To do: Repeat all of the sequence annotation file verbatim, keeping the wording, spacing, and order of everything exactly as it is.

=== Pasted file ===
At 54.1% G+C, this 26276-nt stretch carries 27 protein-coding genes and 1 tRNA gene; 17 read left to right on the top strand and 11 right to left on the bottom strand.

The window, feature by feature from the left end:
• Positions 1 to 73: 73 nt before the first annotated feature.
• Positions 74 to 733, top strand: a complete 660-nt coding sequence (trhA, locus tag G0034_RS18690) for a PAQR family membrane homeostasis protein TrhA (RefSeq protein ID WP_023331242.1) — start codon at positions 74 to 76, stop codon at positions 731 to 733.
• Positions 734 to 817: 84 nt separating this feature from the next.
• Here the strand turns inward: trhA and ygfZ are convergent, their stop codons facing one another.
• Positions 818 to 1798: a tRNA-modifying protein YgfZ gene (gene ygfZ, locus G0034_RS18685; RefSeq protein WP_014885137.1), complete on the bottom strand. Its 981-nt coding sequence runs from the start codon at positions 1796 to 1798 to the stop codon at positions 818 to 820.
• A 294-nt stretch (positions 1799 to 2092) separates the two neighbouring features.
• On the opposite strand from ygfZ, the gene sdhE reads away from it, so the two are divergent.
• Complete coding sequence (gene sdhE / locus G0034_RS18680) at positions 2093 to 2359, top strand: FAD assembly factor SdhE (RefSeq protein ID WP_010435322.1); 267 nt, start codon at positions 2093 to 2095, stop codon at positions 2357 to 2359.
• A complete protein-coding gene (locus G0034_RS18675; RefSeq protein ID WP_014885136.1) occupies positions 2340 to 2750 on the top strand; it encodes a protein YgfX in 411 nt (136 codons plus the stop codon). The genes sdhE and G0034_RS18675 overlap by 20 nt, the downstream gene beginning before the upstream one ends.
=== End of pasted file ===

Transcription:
At 54.1% G+C, this 26276-nt stretch carries 27 protein-coding genes and 1 tRNA gene; 17 read left to right on the top strand and 11 right to left on the bottom strand.

The window, feature by feature from the left end:
• Positions 1 to 73: 73 nt before the first annotated feature.
• Positions 74 to 733, top strand: a complete 660-nt coding sequence (trhA, locus tag G0034_RS18690) for a PAQR family membrane homeostasis protein TrhA (RefSeq protein ID WP_023331242.1) — start codon at positions 74 to 76, stop codon at positions 731 to 733.
• Positions 734 to 817: 84 nt separating this feature from the next.
• Here the strand turns inward: trhA and ygfZ are convergent, their stop codons facing one another.
• Positions 818 to 1798: a tRNA-modifying protein YgfZ gene (gene ygfZ, locus G0034_RS18685; RefSeq protein WP_014885137.1), complete on the bottom strand. Its 981-nt coding sequence runs from the start codon at positions 1796 to 1798 to the stop codon at positions 818 to 820.
• A 294-nt stretch (positions 1799 to 2092) separates the two neighbouring features.
• On the opposite strand from ygfZ, the gene sdhE reads away from it, so the two are divergent.
• Complete coding sequence (gene sdhE / locus G0034_RS18680) at positions 2093 to 2359, top strand: FAD assembly factor SdhE (RefSeq protein ID WP_010435322.1); 267 nt, start codon at positions 2093 to 2095, stop codon at positions 2357 to 2359.
• A complete protein-coding gene (locus G0034_RS18675; RefSeq protein ID WP_014885136.1) occupies positions 2340 to 2750 on the top strand; it encodes a protein YgfX in 411 nt (136 codons plus the stop codon). The genes sdhE and G0034_RS18675 overlap by 20 nt, the downstream gene beginning before the upstream one ends.